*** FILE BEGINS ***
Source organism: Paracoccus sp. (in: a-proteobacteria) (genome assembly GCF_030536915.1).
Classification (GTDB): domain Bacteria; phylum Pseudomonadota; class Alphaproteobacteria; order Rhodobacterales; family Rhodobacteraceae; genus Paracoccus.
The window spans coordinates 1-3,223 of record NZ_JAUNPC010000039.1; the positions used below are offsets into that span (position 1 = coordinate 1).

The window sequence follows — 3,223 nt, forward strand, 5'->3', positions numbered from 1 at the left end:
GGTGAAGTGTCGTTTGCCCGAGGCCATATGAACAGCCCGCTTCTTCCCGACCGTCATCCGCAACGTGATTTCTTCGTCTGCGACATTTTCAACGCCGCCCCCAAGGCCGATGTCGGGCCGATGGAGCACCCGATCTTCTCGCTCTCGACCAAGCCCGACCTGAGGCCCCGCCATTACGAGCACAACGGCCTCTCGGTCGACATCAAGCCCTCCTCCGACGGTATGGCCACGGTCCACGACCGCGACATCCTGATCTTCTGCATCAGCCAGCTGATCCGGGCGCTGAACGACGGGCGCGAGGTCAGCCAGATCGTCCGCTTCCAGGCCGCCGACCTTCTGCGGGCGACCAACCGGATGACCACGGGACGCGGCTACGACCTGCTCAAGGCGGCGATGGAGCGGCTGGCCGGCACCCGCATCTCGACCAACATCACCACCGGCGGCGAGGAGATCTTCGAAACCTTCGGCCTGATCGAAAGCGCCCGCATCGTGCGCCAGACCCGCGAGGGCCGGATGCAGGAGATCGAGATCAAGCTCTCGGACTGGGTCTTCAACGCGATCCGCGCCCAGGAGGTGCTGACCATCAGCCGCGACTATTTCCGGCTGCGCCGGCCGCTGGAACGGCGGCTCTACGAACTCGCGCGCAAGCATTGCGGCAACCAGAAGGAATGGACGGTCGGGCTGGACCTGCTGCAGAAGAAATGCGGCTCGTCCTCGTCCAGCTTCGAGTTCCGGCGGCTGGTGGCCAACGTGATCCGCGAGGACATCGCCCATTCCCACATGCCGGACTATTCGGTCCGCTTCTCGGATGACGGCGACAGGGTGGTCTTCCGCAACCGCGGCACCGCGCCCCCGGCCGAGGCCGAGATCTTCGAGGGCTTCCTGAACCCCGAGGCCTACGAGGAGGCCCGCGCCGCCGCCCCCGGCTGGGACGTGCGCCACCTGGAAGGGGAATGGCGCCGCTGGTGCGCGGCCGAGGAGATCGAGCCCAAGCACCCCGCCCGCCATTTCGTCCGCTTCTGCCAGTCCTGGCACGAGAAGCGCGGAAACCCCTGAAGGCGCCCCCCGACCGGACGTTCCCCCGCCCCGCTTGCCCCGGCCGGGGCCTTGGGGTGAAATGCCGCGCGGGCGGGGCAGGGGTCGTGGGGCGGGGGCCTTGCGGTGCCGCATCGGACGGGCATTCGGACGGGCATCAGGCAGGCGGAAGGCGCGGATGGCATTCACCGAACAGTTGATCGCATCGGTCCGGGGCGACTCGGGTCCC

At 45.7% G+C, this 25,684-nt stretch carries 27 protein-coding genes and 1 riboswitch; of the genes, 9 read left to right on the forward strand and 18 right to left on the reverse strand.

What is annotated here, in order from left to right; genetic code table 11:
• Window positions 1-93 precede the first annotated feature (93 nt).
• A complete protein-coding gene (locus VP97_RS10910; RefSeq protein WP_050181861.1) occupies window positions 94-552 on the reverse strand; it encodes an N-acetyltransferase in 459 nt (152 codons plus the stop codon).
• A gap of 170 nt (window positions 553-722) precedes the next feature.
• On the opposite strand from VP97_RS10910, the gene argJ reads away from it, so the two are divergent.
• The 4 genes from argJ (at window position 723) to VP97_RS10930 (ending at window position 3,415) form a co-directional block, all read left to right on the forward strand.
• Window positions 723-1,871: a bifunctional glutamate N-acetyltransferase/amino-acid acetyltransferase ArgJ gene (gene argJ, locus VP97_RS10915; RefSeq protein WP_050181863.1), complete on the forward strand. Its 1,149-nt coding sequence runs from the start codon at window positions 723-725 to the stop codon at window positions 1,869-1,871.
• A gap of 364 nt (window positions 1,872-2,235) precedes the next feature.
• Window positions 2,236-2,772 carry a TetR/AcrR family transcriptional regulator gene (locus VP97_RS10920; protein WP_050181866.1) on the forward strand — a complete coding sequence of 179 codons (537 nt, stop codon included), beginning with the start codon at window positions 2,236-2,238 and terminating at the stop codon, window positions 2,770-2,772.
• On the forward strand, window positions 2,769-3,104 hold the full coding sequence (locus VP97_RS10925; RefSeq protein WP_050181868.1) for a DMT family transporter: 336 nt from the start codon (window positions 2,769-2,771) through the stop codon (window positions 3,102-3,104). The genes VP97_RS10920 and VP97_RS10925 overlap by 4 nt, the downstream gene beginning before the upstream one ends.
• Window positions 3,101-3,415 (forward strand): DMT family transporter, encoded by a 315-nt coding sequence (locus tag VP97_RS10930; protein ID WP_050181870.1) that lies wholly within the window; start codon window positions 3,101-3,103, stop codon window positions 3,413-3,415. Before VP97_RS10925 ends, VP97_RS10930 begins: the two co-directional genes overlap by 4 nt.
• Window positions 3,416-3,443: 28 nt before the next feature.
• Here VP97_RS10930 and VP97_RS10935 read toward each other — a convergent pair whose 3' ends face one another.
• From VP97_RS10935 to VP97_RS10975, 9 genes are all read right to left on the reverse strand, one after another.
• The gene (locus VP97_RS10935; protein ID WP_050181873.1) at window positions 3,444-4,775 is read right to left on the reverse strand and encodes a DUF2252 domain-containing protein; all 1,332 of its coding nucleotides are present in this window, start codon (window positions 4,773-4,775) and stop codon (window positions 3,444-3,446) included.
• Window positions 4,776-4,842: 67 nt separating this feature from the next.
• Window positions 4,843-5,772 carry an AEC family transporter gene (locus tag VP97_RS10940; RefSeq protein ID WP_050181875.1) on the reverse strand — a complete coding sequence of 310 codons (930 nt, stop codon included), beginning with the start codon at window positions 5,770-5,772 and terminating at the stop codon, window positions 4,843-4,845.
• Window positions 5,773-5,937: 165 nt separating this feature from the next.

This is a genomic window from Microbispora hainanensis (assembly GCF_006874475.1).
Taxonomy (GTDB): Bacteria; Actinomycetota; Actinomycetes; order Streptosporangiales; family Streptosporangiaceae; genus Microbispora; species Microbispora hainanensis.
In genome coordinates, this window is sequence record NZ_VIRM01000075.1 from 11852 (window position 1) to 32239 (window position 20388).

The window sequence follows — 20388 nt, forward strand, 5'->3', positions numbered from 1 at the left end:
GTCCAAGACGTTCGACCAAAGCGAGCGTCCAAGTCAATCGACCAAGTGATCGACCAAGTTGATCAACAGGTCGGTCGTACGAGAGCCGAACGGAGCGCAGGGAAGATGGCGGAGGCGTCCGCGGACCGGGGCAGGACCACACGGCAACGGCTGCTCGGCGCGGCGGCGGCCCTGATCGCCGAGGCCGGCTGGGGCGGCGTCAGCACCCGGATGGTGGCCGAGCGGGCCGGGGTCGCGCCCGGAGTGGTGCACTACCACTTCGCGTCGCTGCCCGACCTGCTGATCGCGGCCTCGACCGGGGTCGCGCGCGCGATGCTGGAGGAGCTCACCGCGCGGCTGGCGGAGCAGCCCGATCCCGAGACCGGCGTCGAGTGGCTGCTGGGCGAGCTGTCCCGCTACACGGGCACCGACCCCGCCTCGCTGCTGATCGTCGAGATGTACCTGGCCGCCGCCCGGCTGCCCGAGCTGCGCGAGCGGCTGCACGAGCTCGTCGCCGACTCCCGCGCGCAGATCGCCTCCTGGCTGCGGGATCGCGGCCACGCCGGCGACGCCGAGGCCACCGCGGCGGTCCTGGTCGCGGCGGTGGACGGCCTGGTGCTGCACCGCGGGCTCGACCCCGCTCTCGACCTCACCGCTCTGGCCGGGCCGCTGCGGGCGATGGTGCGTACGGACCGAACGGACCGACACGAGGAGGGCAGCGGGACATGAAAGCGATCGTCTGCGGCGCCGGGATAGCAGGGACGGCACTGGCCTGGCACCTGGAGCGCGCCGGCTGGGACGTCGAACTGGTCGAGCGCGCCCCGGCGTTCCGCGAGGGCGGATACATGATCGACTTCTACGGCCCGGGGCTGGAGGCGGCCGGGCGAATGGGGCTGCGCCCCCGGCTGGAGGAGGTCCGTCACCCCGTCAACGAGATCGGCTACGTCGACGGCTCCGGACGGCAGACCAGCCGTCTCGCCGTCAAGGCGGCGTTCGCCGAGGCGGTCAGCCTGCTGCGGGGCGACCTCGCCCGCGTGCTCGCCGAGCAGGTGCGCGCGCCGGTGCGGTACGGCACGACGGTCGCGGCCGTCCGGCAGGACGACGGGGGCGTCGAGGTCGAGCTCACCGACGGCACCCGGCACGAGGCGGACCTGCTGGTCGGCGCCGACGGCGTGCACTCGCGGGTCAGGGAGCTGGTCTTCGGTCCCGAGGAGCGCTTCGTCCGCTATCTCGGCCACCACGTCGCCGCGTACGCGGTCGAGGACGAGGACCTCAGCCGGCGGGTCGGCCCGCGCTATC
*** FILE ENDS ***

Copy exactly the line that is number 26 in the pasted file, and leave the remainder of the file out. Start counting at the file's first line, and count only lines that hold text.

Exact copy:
Taxonomy (GTDB): Bacteria; Actinomycetota; Actinomycetes; order Streptosporangiales; family Streptosporangiaceae; genus Microbispora; species Microbispora hainanensis.